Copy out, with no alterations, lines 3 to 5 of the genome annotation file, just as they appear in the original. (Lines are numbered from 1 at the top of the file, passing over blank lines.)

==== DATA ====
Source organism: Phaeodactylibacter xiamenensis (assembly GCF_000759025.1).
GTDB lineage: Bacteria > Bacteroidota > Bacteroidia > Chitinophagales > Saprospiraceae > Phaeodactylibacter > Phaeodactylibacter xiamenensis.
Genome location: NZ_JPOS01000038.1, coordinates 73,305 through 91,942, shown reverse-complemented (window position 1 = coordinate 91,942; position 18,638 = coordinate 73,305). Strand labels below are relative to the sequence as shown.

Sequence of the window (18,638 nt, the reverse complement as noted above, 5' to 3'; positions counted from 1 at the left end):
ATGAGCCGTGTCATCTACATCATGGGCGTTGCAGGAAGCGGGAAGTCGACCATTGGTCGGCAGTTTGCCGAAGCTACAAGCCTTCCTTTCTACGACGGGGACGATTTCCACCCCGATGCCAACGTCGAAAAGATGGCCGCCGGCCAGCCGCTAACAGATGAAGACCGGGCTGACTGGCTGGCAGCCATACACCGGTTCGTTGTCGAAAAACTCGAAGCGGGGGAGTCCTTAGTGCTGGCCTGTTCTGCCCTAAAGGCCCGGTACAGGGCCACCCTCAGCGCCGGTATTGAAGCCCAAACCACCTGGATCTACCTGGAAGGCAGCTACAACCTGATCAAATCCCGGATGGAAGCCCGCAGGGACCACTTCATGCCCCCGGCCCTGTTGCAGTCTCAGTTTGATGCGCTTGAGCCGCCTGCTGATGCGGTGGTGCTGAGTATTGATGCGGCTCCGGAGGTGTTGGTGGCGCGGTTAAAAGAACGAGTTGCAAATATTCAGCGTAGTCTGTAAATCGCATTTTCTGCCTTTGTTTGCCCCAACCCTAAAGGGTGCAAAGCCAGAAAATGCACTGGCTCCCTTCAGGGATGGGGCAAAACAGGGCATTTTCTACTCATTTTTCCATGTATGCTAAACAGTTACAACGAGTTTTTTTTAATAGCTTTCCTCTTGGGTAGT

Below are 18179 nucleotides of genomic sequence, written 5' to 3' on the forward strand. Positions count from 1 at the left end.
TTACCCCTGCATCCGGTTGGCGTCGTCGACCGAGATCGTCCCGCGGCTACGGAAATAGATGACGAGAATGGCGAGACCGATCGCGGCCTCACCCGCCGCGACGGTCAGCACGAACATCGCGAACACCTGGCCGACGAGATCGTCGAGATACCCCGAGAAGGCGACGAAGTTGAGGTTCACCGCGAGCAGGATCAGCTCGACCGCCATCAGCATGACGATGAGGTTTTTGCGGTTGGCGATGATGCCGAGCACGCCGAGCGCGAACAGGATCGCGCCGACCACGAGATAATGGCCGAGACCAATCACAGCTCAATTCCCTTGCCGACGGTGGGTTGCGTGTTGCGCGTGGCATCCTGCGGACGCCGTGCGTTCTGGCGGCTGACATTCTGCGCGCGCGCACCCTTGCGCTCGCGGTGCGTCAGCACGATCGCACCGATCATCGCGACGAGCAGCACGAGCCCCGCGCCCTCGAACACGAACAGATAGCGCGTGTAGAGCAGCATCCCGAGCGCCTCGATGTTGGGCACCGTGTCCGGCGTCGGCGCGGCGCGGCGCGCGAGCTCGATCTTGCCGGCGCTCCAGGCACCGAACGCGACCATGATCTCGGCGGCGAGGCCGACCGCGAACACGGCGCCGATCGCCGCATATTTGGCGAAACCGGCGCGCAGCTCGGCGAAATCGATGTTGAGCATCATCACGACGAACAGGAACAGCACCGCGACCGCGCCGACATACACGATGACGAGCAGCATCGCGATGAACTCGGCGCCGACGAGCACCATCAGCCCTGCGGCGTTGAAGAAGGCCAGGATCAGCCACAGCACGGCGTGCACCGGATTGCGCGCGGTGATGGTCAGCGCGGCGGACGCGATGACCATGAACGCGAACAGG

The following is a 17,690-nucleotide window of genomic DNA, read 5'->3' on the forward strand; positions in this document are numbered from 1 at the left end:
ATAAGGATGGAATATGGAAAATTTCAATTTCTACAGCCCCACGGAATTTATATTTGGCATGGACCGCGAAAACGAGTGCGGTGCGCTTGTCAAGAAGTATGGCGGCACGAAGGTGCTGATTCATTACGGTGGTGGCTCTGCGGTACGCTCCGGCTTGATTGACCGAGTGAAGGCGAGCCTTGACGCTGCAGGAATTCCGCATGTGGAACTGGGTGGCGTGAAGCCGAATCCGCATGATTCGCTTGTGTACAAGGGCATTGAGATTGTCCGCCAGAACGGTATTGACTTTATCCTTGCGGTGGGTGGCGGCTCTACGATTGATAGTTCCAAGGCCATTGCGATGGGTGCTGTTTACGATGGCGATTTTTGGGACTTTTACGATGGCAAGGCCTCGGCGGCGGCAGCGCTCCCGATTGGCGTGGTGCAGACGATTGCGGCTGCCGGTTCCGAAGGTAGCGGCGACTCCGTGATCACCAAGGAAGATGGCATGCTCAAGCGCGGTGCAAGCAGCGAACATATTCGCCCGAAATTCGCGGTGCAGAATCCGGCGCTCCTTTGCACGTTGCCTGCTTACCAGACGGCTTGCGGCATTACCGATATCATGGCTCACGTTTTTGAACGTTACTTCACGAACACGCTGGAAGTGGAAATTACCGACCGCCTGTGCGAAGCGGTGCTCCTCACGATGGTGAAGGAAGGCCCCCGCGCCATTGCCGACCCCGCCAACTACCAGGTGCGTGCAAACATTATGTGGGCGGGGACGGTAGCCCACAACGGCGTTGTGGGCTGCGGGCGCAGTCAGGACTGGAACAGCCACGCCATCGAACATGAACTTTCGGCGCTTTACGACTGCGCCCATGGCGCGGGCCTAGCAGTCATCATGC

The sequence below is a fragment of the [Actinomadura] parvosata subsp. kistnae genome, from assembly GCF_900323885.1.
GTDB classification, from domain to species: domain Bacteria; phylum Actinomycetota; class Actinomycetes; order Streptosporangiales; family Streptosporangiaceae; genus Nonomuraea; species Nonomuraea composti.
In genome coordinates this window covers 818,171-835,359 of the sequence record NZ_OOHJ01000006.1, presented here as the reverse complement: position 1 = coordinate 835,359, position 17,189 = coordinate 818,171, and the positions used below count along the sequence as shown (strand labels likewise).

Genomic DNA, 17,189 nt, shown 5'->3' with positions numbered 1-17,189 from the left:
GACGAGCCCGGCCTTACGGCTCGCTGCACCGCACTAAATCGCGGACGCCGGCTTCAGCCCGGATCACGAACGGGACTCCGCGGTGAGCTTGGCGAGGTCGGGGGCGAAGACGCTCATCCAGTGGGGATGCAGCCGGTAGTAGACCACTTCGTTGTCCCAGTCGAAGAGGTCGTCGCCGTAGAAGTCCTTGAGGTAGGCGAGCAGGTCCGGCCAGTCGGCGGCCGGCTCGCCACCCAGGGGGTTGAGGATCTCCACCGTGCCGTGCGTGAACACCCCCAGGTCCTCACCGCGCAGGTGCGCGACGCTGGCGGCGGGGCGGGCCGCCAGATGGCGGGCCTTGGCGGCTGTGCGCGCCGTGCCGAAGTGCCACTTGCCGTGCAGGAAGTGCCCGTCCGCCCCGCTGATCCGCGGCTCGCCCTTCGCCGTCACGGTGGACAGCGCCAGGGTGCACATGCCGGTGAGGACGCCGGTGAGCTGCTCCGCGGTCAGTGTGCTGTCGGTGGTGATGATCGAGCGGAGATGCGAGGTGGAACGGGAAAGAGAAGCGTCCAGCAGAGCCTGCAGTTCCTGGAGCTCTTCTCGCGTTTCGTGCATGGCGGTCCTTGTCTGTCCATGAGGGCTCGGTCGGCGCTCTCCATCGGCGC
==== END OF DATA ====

Genome location: NZ_JPOS01000038.1, coordinates 73,305 through 91,942, shown reverse-complemented (window position 1 = coordinate 91,942; position 18,638 = coordinate 73,305). Strand labels below are relative to the sequence as shown.

Sequence of the window (18,638 nt, the reverse complement as noted above, 5' to 3'; positions counted from 1 at the left end):
ATGAGCCGTGTCATCTACATCATGGGCGTTGCAGGAAGCGGGAAGTCGACCATTGGTCGGCAGTTTGCCGAAGCTACAAGCCTTCCTTTCTACGACGGGGACGATTTCCACCCCGATGCCAACGTCGAAAAGATGGCCGCCGGCCAGCCGCTAACAGATGAAGACCGGGCTGACTGGCTGGCAGCCATACACCGGTTCGTTGTCGAAAAACTCGAAGCGGGGGAGTCCTTAGTGCTGGCCTGTTCTGCCCTAAAGGCCCGGTACAGGGCCACCCTCAGCGCCGGTATTGAAGCCCAAACCACCTGGATCTACCTGGAAGGCAGCTACAACCTGATCAAATCCCGGATGGAAGCCCGCAGGGACCACTTCATGCCCCCGGCCCTGTTGCAGTCTCAGTTTGATGCGCTTGAGCCGCCTGCTGATGCGGTGGTGCTGAGTATTGATGCGGCTCCGGAGGTGTTGGTGGCGCGGTTAAAAGAACGAGTTGCAAATATTCAGCGTAGTCTGTAAATCGCATTTTCTGCCTTTGTTTGCCCCAACCCTAAAGGGTGCAAAGCCAGAAAATGCACTGGCTCCCTTCAGGGATGGGGCAAAACAGGGCATTTTCTACTCATTTTTCCATGTATGCTAAACAGTTACAACGAGTTTTTTTTAATAGCTTTCCTCTTGGGTAGT